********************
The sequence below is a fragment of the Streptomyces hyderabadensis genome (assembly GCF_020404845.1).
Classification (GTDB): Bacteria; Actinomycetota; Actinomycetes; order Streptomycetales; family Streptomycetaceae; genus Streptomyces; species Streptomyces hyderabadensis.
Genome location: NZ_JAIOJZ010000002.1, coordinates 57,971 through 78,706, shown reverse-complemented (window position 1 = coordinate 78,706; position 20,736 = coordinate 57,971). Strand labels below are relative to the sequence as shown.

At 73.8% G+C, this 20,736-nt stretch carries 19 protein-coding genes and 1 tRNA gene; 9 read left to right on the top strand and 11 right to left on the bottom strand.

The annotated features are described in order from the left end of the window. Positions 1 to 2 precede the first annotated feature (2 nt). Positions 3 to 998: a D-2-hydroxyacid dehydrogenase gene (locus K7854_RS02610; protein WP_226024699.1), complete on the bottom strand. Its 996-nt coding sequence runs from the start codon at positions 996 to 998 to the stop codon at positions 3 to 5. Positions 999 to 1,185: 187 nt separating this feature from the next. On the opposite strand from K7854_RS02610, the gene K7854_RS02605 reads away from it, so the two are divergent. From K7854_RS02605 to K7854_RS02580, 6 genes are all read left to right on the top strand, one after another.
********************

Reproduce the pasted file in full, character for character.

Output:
The sequence below is a fragment of the Streptomyces hyderabadensis genome (assembly GCF_020404845.1).
Classification (GTDB): Bacteria; Actinomycetota; Actinomycetes; order Streptomycetales; family Streptomycetaceae; genus Streptomyces; species Streptomyces hyderabadensis.
Genome location: NZ_JAIOJZ010000002.1, coordinates 57,971 through 78,706, shown reverse-complemented (window position 1 = coordinate 78,706; position 20,736 = coordinate 57,971). Strand labels below are relative to the sequence as shown.

At 73.8% G+C, this 20,736-nt stretch carries 19 protein-coding genes and 1 tRNA gene; 9 read left to right on the top strand and 11 right to left on the bottom strand.

The annotated features are described in order from the left end of the window. Positions 1 to 2 precede the first annotated feature (2 nt). Positions 3 to 998: a D-2-hydroxyacid dehydrogenase gene (locus K7854_RS02610; protein WP_226024699.1), complete on the bottom strand. Its 996-nt coding sequence runs from the start codon at positions 996 to 998 to the stop codon at positions 3 to 5. Positions 999 to 1,185: 187 nt separating this feature from the next. On the opposite strand from K7854_RS02610, the gene K7854_RS02605 reads away from it, so the two are divergent. From K7854_RS02605 to K7854_RS02580, 6 genes are all read left to right on the top strand, one after another.